Parameter estimates and statistics demonstrate that age, sex, and co-twin's FTND score were all significantly associated with nicotine withdrawal-induced depressive symptoms. Specifically, older individuals, women, and individuals with higher FTND scores reported higher levels of depressive symptoms. The main effects of zygosity and co-twin's MD, and the interaction term for these two variables, did not significantly predict withdrawal-induced depressive symptoms.

Equation 2.

As in Equation 1, age, sex, and co-twin's FTND score were all significantly associated with outcome (directions of effect were the same as in Equation 1). In addition, zygosity was a significant predictor of outcome, with members of DZ twin pairs endorsing higher levels of depressive symptoms. The interaction between zygosity and co-twin's FTND score was statistically significant; critically, the direction of the interaction is such that an MZ co-twin's FTND score was more predictive of nicotine withdrawal-induced depressive symptoms than was a DZ co-twin's FTND score.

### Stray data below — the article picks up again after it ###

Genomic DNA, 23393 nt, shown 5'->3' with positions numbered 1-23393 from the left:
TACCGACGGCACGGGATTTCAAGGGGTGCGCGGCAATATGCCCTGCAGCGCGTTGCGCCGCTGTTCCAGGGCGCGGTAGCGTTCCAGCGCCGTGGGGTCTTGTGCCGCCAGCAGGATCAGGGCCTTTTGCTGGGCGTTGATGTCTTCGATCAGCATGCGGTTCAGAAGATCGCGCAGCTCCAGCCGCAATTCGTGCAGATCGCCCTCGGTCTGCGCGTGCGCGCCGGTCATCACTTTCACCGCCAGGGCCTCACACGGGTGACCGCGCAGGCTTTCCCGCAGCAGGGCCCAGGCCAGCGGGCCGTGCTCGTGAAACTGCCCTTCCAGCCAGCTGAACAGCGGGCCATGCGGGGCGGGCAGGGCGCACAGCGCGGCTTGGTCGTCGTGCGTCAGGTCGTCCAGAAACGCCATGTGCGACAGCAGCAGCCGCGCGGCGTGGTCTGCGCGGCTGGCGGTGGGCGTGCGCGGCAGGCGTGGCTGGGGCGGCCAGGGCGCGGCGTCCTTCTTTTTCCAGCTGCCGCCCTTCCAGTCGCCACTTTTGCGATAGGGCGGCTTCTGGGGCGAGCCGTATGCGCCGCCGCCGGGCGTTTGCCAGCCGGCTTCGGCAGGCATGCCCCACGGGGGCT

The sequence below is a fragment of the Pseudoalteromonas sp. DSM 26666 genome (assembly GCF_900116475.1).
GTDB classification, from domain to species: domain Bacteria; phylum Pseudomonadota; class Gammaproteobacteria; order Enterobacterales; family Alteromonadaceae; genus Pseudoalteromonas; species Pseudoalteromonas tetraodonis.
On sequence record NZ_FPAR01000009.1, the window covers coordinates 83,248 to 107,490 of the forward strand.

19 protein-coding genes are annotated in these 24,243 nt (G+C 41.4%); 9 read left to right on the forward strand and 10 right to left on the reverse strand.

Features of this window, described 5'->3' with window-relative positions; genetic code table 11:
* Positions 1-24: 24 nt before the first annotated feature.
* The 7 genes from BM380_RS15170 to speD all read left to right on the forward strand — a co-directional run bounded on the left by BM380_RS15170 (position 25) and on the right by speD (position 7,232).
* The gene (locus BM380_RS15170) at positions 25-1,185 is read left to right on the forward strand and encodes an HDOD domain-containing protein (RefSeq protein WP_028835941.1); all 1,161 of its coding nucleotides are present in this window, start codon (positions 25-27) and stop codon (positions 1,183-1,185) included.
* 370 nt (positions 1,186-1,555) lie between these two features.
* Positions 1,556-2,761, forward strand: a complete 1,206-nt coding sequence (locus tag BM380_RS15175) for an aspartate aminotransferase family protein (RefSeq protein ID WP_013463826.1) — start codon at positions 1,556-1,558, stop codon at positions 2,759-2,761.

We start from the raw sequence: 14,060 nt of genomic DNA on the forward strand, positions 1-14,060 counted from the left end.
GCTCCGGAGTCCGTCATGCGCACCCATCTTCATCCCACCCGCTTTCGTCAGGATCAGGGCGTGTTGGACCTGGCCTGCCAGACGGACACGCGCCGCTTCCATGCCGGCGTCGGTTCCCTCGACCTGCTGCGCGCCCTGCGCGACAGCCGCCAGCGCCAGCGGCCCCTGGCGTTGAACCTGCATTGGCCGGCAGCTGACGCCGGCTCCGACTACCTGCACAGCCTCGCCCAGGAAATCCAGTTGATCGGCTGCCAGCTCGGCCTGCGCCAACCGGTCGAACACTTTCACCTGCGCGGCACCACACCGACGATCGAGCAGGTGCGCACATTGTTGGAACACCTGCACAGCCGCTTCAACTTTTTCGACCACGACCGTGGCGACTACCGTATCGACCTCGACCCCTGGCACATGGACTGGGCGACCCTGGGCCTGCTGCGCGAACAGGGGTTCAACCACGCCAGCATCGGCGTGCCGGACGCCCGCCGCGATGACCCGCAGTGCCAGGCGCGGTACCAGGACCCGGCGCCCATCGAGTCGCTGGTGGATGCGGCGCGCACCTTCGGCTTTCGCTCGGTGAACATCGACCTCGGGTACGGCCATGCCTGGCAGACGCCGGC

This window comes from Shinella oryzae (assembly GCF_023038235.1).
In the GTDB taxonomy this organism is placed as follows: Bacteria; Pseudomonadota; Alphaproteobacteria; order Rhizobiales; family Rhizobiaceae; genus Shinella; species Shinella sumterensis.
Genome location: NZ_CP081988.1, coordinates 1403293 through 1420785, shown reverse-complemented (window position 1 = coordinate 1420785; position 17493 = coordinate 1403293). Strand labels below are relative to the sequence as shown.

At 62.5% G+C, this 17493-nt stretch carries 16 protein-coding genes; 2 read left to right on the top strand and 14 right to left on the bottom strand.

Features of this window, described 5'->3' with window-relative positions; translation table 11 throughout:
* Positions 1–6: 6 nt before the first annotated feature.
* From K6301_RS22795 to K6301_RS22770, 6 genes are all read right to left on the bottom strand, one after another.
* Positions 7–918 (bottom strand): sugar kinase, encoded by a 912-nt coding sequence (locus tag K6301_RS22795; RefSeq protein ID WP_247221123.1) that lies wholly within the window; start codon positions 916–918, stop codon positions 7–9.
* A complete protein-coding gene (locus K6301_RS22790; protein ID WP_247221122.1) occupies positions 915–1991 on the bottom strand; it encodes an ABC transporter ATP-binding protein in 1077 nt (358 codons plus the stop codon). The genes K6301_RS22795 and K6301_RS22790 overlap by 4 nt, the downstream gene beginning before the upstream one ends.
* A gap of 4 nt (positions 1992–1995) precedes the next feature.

Equation 5.

As noted in the Methods section, we also conducted regressions that replaced co-twin's MD with co-twin's mean N-score (Equations 5 and 6) since neuroticism is significantly correlated with both GAD and MD and as a continuous variable is more statistically powerful. In Equation 5, which included an interaction between zygosity and co-twin's neuroticism, increased age, being female, and higher co-twin FTND scores were significantly associated with depressive symptoms. The main effect of co-twin's neuroticism was not a significant predictor of withdrawal-induced depressive symptoms in Equation 5 nor was the interaction between that term and zygosity.

Equation 6.